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Supporting Dictators

by


I had a great time
 on Judge Napolitano’s Freedom Watch last night. It’s refreshing to see a libertarian talk show host, especially on a conservative television network, who recognizes the realities of U.S. foreign policy and the benefits of transparency in government. We talked about the revolution in Tunisia, the U.S. government’s support of the Tunisian dictator, Zine El Abidine Ben Ali, and the role that the WikiLeaks leaks played in triggering the revolution.

The entire episode is fascinating because it truly encapsulates the reality of U.S. foreign policy, especially its brutality and hypocrisy.

Until a few days ago, Tunisia was ruled by a brutal dictator who had been in power for 23 years. His police and military forces terrorized and brutalized the Tunisian people, especially during the past 10 years under the guise of waging the “war on terrorism” in partnership with the U.S. Empire.

Yes, the U.S. government considered this brutal dictator to be one of its loyal partners in its global “war on terrorism.” Why is that? By oppressing his own people, Ben Ali was bringing what the U.S. government considers to be “stability and order” to Tunisia. Those Tunisians who resisted the oppression were considered “terrorists” and were treated like terrorists. The U.S. government was pleased with how the Tunisian dictator handled things within his country because the U.S. government doesn’t like terrorists.

The problem was that the Tunisian people didn’t like this U.S.-supported dictatorship. And they didn’t consider themselves terrorists simply because they opposed the brutality of their country’s dictatorship. Reading about Ben Ali’s corruption in the WikiLeaks leaks triggered the revolution that ended up bringing an end to Ben Ali’s dictatorship.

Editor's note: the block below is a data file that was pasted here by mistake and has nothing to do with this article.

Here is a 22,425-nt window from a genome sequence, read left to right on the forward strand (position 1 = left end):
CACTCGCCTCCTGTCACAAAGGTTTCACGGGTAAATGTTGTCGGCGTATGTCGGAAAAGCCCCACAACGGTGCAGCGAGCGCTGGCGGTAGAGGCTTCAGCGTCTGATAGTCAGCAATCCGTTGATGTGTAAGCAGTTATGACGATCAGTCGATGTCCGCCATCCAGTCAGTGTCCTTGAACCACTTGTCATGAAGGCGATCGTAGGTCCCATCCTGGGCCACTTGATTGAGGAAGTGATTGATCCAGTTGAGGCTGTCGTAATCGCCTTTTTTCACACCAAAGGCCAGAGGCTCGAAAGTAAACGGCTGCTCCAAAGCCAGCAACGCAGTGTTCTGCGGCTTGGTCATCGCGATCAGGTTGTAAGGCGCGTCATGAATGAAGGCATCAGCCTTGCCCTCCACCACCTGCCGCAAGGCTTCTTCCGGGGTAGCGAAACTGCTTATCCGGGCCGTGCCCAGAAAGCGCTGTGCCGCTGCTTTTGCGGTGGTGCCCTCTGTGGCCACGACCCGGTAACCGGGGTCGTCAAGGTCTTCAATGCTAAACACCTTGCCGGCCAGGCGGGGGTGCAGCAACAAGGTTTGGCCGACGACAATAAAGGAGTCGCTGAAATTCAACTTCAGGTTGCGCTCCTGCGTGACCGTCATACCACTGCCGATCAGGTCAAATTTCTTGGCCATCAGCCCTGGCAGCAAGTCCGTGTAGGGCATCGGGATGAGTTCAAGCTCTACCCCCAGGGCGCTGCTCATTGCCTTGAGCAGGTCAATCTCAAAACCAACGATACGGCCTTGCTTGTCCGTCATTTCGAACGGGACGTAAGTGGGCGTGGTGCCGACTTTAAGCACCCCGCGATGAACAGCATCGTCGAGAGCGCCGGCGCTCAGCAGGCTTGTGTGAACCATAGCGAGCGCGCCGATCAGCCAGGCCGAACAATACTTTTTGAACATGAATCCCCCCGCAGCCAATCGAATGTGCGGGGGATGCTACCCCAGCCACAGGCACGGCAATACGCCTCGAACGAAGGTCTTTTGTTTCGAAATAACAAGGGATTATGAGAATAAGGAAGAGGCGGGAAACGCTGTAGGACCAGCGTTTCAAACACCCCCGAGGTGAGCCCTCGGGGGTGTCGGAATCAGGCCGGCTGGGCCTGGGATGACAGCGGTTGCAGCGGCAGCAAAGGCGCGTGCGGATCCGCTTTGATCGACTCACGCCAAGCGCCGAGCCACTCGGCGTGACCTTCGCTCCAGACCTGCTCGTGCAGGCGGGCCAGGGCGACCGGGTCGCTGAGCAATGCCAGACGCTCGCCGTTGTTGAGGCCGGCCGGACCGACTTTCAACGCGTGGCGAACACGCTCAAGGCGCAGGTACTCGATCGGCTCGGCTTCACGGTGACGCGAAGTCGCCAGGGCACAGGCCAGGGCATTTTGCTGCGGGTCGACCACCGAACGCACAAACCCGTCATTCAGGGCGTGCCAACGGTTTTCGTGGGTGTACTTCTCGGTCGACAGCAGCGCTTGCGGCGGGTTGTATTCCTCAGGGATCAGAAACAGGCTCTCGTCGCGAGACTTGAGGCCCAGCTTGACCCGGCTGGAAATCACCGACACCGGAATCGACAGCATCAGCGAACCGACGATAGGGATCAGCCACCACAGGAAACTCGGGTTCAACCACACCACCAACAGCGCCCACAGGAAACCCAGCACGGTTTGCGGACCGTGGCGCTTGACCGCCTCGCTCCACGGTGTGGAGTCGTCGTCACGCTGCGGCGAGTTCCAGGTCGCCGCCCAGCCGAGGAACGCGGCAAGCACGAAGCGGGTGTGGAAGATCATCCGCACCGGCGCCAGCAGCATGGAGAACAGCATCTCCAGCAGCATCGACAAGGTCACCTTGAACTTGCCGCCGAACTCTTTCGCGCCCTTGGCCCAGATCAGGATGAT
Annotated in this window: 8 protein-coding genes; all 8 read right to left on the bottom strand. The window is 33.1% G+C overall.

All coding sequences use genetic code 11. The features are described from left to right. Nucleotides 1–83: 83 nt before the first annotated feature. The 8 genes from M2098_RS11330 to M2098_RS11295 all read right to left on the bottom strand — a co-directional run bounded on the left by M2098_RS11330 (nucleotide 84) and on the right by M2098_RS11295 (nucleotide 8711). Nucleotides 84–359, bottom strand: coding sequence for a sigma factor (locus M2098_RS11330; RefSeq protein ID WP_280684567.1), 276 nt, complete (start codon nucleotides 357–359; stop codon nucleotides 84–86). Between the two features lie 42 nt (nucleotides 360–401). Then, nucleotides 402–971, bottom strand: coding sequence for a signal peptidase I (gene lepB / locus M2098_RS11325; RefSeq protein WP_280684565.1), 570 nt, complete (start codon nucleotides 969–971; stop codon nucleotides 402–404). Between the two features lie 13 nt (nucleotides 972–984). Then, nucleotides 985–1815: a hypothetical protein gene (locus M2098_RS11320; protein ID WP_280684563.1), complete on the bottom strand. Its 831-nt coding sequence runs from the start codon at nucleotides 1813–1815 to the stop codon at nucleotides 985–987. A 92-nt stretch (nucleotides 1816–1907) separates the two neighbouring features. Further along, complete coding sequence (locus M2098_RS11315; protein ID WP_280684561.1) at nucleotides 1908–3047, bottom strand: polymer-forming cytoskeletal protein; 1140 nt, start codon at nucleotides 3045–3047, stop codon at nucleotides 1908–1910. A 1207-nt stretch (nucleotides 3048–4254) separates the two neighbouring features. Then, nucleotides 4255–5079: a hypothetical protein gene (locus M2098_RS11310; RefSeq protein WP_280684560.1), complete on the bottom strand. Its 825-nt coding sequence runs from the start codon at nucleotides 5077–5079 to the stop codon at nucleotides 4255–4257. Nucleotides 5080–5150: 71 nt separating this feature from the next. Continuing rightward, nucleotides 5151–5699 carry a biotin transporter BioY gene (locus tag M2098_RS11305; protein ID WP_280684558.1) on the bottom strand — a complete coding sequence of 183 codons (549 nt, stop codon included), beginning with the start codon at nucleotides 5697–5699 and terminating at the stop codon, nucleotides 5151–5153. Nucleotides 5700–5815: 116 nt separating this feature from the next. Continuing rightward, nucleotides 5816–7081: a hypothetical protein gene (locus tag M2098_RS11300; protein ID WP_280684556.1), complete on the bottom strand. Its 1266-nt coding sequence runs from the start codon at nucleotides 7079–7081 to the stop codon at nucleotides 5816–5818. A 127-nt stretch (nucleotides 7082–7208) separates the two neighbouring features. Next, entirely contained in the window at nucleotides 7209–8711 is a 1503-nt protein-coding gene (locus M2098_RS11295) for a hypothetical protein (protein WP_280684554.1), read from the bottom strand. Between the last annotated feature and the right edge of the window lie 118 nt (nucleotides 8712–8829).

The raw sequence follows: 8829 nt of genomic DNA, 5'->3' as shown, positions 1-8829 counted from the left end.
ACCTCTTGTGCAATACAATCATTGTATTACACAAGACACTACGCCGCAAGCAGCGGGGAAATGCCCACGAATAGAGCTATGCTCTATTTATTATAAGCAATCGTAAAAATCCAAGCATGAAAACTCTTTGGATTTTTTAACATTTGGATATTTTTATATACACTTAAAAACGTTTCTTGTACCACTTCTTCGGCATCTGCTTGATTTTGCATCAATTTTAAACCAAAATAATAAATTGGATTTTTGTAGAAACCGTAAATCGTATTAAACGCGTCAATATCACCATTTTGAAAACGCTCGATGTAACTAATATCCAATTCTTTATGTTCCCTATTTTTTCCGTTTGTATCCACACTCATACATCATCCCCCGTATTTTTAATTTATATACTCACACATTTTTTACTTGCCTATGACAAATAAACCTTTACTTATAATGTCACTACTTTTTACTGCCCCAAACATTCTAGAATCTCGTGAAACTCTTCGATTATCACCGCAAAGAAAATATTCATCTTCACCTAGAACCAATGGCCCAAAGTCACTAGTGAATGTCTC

There are at least two amusing aspects to the revolution. One is that U.S. officials have now been put in the position of ostensibly standing with the revolutionaries and against their long-time friend, partner, and ally, the dictator Ben Ali. Of course, it’s all a charade because the last thing U.S. officials desired was the ouster of a dictator whom they had come to rely on and trust as a friend and as a partner in their war on terrorism.

The other amusing thing is that some neocons are actually now saying that President George W. Bush’s invasion of Iraq is what has triggered the Tunisian revolution. How do they explain the U.S. Empire’s support of Ben Ali as a loyal partner in the war on terrorism? They don’t. They just block that out of their minds, much as they block out of their minds the U.S. Empire’s support of Saddam Hussein, the Shah of Iran, Gen. Augusto Pinochet, Gen. Pervez Musharraf, and a host of current dictators in the Middle East.

The neocons are also blocking out of their minds that the Tunisian revolution shows that people in the Middle East are fully capable of ousting dictators without military intervention by the U.S. Empire. In fact, even though some lives have been lost in the Tunisian revolution, the number pales in comparison to the hundreds of thousands of people killed, maimed, and tortured by the U.S. government in its invasion and occupation of Iraq, not to mention the hundreds of thousands of Iraqi children that the U.S. government killed with its sanctions in the decade prior to its invasion..